For the decade prior to his appointment, Judge Lohier was an Assistant United States Attorney in the Southern District of New York, where he served as Senior Counsel to the United States Attorney, Deputy Chief and Chief of the Securities and Commodities Fraud Task Force, and Deputy Chief and Chief of the Narcotics Unit. As the Deputy Chief and Chief of the Securities and Commodities Fraud Task Force, Judge Lohier was responsible for overseeing the Bernard Madoff prosecutions, the investigation and prosecution of Marc Dreier, the Galleon, SAC Capital, and other hedge fund-related insider trading cases, as well as several other high-profile fraud cases. Prior to his service as an Assistant United States Attorney, from 1997 to 2000, Judge Lohier served as a Senior Trial Attorney with the Civil Rights Division of the United States Department of Justice, where he spearheaded employment discrimination-related investigations and litigation and worked on other civil rights matters of importance to the federal government.

Judge Lohier graduated from Harvard College in 1988. He then earned his J.D. in 1991 from New York University School of Law, where he received a Vanderbilt Medal. From 1991 to 1992 and from 1993 to 1997, Judge Lohier was associated with the law firm of Cleary, Gottlieb, Steen & Hamilton in New York. In 1992 and 1993 Judge Lohier served as a law clerk for the Honorable Robert P. Patterson, Jr. of the United States District Court for the Southern District of New York.

Prior to his appointment, Judge Lohier was a member of the Board of Directors of the New York University School of Law Alumni Association and of the Black, Latino, Asian Pacific American Law Alumni Association. He also served as First Vice Chairperson of Brooklyn Community Board 6. Judge Lohier is currently a member of the American Law Institute, the Federal Bar Council Inn of Court, and the New York University School of Law Board of Trustees, as well as an adjunct professor of law at New York University School of Law. He is a recipient of the New York University Alumni Association's Eugene J. Keogh Award for Distinguished Public Service.


Lauren Goldman serves as co-head of Mayer Brown's worldwide Litigation & Dispute Resolution practice and is a member of the Firm's Partnership Board. She practices in the Supreme Court & Appellate group in the firm’s New York office. Lauren has briefed and argued numerous appeals addressing issues of importance to the business community in state and federal courts around the country.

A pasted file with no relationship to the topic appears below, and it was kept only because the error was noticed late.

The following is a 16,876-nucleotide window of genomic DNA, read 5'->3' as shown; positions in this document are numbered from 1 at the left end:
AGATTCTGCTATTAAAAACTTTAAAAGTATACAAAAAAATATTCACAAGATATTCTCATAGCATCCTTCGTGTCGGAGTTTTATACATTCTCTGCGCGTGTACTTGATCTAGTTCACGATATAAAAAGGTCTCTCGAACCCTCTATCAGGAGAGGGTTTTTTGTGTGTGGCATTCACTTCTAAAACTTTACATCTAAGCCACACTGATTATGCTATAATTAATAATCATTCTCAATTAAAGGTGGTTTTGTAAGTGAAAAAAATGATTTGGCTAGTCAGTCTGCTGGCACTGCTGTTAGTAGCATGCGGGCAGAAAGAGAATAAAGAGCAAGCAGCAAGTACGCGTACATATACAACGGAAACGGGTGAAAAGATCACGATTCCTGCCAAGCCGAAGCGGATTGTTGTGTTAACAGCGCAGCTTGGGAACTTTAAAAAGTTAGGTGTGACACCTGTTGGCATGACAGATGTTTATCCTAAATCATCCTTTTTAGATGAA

Lauren’s practice is not limited to the appellate courts: she has extensive experience litigating complex legal issues at all levels. In the past five years, she has served as lead legal strategy counsel in connection with more than a dozen high-stakes jury trials, including two cases in which the plaintiffs unsuccessfully sought more than $1 billion in damages. Lauren works closely with trial teams to obtain legal rulings that maximize their ability to obtain a defense verdict, as well as handling all aspects of appellate preservation before, during, and after trial. Lauren has a particular focus on mass actions, and has worked with trial teams to develop legal arguments and strategy in several recent and pending class actions in state and federal courts.

According to Legal 500, clients say that Lauren is "super client-focused, extremely responsive, an excellent writer, and a poised and prepared oral advocate." They describe her as “smart, hardworking, and very analytical,” with an “unmatched ability to work well with other lawyers.” Lauren has been interviewed about Supreme Court developments on CNBC’s “Closing Bell” and FoxBusiness’s “Happy Hour,” as well as by the WSJ Law Blog, The American Lawyer, Newsweek, and the National Law Journal, and has been quoted in the Wall Street Journal, Forbes, Fortune, and CNNMoney, among other publications.

Lauren is particularly experienced in briefing and arguing punitive damages issues; she has worked on many successful appeals from large punitive awards, including Philip Morris USA v. Williams, 127 S. Ct. 1057 (2007). Lauren has also handled legal issues at retrials limited to the amount of punitive and/or compensatory damages in Oregon, California, and Florida; in each case, the retrial jury awarded a fraction of the original jury’s verdict. Lauren writes and speaks regularly on the subject of punitive damages law and is a co-author of the chapter on punitive damages in the West treatise Business and Commercial Litigation in Federal Courts.

Lauren also writes and speaks often about appellate practice more generally, and is a co-author of Mayer Brown’s Federal Appellate Practice treatise, published by BNA Books in December 2008 and again in December 2013.

Lauren received her JD magna cum laude from New York University School of Law, where she was Order of the Coif and a member of the Law Review. In addition, she won the law school’s moot court competition. Following graduation, she served as a law clerk to Judge Dennis Jacobs of the United States Court of Appeals for the Second Circuit.


Mark Harris is a partner at Proskauer Rose LLP and co-head of its Appellate Practice Group, which was recently named to the National Law Journal’s 2020 Appellate Hot List. He is also a member of Proskauer’s White-Collar Defense & Investigations and Securities Litigation Groups, concentrating his practice in the areas of white-collar criminal defense and related litigation, and representing both institutional and individual clients in government investigations and prosecutions.